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Long in the tooth: The Greater St Lucia Wetlands Park SA

By Ed, 03/05/2010 - 04:11

Yesterday's slow pace is just a memory - a 4 hour drive from Durban is St Lucia estuary. We arrive at Amazulu lodge, put our bags into the room then sprint down the jetty for a boat trip. Davide is almost left behind when he rushes back to fetch the camera tripod.

The boat trip is well worth the journey. We soon see hippo nostrils peeking out from the river. Then shortly afterwards we cruise past an unnervingly fast crocodile - apparently the crocodile is not really pushing it, either.

Our captain and guide also introduces various species of bird, from the big (Goliath Stork, Giant Kingfisher) to the small (Yellow Weaver). But would you have expected to learn so much about Climbing Whelks? These little invertebrates climb up mangrove trees when it should be wet, then down onto the ground when it should be dry - but their timetable is not set by the rains. Instead, they know when to climb based on the gravitational pull of the moon. South Africa's shifting climate patterns will confuse these deaf and blind creatures, and their symbiotic relationship with the mangrove trees.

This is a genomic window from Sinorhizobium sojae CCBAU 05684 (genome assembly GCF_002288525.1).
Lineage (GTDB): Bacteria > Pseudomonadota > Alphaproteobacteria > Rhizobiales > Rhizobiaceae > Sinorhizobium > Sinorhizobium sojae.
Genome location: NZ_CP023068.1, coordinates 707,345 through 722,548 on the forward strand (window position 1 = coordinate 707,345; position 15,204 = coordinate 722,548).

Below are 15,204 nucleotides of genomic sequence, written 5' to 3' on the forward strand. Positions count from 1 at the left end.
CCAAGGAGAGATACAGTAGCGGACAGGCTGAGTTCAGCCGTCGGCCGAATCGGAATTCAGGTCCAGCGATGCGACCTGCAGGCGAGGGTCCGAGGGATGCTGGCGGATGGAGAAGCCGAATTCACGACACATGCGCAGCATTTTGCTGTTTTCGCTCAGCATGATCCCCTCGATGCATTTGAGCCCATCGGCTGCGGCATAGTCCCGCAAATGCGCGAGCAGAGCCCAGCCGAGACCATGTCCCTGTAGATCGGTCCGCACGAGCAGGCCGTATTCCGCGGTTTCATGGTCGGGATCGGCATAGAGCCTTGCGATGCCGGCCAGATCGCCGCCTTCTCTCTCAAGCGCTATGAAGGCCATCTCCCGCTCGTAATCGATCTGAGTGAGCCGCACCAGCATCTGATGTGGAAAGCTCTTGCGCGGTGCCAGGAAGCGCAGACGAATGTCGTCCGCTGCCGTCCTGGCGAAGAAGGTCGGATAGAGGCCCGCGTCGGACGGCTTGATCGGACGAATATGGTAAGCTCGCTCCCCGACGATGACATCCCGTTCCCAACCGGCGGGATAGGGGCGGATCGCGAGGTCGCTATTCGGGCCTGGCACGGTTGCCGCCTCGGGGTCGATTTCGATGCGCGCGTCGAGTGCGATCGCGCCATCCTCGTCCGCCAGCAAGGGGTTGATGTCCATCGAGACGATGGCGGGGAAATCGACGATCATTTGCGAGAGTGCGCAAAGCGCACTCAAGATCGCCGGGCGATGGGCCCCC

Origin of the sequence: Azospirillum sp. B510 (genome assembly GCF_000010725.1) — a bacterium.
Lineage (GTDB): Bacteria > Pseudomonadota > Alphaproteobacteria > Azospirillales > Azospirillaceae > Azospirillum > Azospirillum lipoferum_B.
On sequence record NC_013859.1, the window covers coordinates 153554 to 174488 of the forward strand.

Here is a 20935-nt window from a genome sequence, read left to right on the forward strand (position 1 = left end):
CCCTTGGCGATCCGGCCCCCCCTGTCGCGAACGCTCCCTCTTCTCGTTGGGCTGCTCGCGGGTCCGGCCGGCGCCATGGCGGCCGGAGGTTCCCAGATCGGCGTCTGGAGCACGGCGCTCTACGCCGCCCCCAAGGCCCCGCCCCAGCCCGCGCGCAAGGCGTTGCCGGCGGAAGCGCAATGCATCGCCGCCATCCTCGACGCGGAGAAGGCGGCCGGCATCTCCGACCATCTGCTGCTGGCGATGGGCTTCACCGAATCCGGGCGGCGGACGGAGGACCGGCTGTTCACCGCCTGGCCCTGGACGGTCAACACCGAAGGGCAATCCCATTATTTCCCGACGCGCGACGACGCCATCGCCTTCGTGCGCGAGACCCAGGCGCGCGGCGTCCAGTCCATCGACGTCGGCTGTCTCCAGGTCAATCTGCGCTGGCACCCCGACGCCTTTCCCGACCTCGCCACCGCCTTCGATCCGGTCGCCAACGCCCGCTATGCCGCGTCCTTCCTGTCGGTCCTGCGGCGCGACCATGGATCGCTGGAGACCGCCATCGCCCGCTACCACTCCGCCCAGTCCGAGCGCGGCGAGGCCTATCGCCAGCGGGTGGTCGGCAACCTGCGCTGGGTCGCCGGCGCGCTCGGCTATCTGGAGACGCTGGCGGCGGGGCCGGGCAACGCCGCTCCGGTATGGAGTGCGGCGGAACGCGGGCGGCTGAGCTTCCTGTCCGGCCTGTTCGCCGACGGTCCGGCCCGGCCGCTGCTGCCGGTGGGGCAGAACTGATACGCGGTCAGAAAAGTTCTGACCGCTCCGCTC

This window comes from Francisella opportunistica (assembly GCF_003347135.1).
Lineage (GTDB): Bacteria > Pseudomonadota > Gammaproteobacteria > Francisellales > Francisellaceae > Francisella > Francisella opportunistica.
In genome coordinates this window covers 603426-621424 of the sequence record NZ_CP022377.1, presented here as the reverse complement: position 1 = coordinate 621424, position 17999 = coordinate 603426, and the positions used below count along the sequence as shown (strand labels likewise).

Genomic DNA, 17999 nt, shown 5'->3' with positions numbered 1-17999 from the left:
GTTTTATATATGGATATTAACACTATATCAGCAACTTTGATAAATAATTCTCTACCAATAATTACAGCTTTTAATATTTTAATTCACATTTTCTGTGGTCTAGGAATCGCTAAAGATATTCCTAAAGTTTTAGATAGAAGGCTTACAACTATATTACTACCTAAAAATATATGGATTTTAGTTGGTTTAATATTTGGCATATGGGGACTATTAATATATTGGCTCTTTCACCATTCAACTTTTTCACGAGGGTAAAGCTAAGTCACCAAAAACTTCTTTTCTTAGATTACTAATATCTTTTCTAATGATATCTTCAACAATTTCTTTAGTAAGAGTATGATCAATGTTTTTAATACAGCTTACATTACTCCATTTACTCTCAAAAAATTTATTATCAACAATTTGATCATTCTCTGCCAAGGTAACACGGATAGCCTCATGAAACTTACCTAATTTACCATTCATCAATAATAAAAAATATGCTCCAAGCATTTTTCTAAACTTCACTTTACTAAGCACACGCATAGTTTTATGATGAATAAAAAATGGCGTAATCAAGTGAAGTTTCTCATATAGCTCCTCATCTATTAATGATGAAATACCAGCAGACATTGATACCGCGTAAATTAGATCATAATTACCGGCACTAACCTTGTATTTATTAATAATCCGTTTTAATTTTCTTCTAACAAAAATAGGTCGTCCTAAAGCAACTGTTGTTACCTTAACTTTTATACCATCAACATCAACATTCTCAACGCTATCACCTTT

St Lucia is now listed as a world heritage site - 1 of 8 in South Africa. This recognition protects the estuary from the titanium oxide mining which is happening in neighbouring sites.

If you want your other senses to get involved, you can also hold a hippo tooth - this 1 is about 50cm. The largest measured hippo tooth was around 1 metre, so it's easy to see how hippos cause 60% of wildlife deaths in South Africa

On our return to the Amazulu lodge, I can see this is easily the best apartment I've ever stayed in. I feel a little guilty having seen some of the poverty on the drive here. I switch the television off of standby and browse the menu on the room's coffee table: I think I'll leave Lady Di's beauty salon for other guests.

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